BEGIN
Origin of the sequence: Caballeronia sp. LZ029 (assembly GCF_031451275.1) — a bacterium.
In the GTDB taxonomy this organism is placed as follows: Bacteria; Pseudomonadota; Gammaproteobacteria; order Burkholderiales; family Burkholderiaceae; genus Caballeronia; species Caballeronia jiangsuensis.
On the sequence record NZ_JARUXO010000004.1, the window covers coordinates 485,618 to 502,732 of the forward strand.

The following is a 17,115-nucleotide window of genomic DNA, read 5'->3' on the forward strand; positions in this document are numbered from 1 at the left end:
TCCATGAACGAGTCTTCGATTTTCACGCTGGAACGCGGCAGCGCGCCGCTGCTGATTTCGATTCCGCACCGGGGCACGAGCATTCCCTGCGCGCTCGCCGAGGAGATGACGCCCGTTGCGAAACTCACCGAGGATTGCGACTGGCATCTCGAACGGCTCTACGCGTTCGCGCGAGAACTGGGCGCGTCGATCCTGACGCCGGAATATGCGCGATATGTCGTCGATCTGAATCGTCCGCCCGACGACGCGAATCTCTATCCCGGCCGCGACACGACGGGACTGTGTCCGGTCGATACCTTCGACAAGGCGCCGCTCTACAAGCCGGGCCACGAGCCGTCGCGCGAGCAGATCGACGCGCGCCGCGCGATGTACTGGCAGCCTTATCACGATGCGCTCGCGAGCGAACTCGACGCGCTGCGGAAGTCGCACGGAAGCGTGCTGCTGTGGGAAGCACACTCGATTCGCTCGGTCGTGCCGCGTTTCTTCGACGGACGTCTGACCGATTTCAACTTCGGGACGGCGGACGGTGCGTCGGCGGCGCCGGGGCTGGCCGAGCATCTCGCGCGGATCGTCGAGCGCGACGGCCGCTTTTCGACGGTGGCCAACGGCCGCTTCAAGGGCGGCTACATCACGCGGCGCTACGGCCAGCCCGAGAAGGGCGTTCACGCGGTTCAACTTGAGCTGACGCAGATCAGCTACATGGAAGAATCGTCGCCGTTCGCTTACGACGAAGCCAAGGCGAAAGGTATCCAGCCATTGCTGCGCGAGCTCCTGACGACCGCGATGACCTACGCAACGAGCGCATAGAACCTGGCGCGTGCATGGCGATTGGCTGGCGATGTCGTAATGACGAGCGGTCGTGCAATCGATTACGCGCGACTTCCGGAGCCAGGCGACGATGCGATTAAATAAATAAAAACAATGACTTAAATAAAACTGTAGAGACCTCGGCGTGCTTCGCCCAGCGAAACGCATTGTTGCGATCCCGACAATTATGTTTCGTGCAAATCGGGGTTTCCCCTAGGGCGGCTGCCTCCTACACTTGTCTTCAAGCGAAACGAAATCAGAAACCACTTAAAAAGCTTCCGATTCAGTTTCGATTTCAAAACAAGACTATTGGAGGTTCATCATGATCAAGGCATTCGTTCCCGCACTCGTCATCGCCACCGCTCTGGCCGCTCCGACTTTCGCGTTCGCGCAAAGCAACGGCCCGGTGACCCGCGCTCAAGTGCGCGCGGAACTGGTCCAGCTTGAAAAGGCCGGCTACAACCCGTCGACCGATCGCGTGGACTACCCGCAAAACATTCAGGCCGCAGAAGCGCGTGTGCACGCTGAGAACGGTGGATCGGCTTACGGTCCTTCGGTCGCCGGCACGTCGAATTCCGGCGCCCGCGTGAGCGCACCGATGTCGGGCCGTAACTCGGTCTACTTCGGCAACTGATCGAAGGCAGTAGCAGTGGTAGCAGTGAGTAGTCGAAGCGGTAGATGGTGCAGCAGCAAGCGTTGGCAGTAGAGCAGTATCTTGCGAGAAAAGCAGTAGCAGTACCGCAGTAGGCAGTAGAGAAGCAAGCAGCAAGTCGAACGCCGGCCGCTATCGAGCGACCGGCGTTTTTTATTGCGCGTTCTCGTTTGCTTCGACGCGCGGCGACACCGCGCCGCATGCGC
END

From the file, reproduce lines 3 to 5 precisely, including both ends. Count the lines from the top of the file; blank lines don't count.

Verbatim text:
On the sequence record NZ_JARUXO010000004.1, the window covers coordinates 485,618 to 502,732 of the forward strand.

The following is a 17,115-nucleotide window of genomic DNA, read 5'->3' on the forward strand; positions in this document are numbered from 1 at the left end:
TCCATGAACGAGTCTTCGATTTTCACGCTGGAACGCGGCAGCGCGCCGCTGCTGATTTCGATTCCGCACCGGGGCACGAGCATTCCCTGCGCGCTCGCCGAGGAGATGACGCCCGTTGCGAAACTCACCGAGGATTGCGACTGGCATCTCGAACGGCTCTACGCGTTCGCGCGAGAACTGGGCGCGTCGATCCTGACGCCGGAATATGCGCGATATGTCGTCGATCTGAATCGTCCGCCCGACGACGCGAATCTCTATCCCGGCCGCGACACGACGGGACTGTGTCCGGTCGATACCTTCGACAAGGCGCCGCTCTACAAGCCGGGCCACGAGCCGTCGCGCGAGCAGATCGACGCGCGCCGCGCGATGTACTGGCAGCCTTATCACGATGCGCTCGCGAGCGAACTCGACGCGCTGCGGAAGTCGCACGGAAGCGTGCTGCTGTGGGAAGCACACTCGATTCGCTCGGTCGTGCCGCGTTTCTTCGACGGACGTCTGACCGATTTCAACTTCGGGACGGCGGACGGTGCGTCGGCGGCGCCGGGGCTGGCCGAGCATCTCGCGCGGATCGTCGAGCGCGACGGCCGCTTTTCGACGGTGGCCAACGGCCGCTTCAAGGGCGGCTACATCACGCGGCGCTACGGCCAGCCCGAGAAGGGCGTTCACGCGGTTCAACTTGAGCTGACGCAGATCAGCTACATGGAAGAATCGTCGCCGTTCGCTTACGACGAAGCCAAGGCGAAAGGTATCCAGCCATTGCTGCGCGAGCTCCTGACGACCGCGATGACCTACGCAACGAGCGCATAGAACCTGGCGCGTGCATGGCGATTGGCTGGCGATGTCGTAATGACGAGCGGTCGTGCAATCGATTACGCGCGACTTCCGGAGCCAGGCGACGATGCGATTAAATAAATAAAAACAATGACTTAAATAAAACTGTAGAGACCTCGGCGTGCTTCGCCCAGCGAAACGCATTGTTGCGATCCCGACAATTATGTTTCGTGCAAATCGGGGTTTCCCCTAGGGCGGCTGCCTCCTACACTTGTCTTCAAGCGAAACGAAATCAGAAACCACTTAAAAAGCTTCCGATTCAGTTTCGATTTCAAAACAAGACTATTGGAGGTTCATCATGATCAAGGCATTCGTTCCCGCACTCGTCATCGCCACCGCTCTGGCCGCTCCGACTTTCGCGTTCGCGCAAAGCAACGGCCCGGTGACCCGCGCTCAAGTGCGCGCGGAACTGGTCCAGCTTGAAAAGGCCGGCTACAACCCGTCGACCGATCGCGTGGACTACCCGCAAAACATTCAGGCCGCAGAAGCGCGTGTGCACGCTGAGAACGGTGGATCGGCTTACGGTCCTTCGGTCGCCGGCACGTCGAATTCCGGCGCCCGCGTGAGCGCACCGATGTCGGGCCGTAACTCGGTCTACTTCGGCAACTGATCGAAGGCAGTAGCAGTGGTAGCAGTGAGTAGTCGAAGCGGTAGATGGTGCAGCAGCAAGCGTTGGCAGTAGAGCAGTATCTTGCGAGAAAAGCAGTAGCAGTACCGCAGTAGGCAGTAGAGAAGCAAGCAGCAAGTCGAACGCCGGCCGCTATCGAGCGACCGGCGTTTTTTATTGCGCGTTCTCGTTTGCTTCGACGCGCGGCGACACCGCGCCGCATGCGC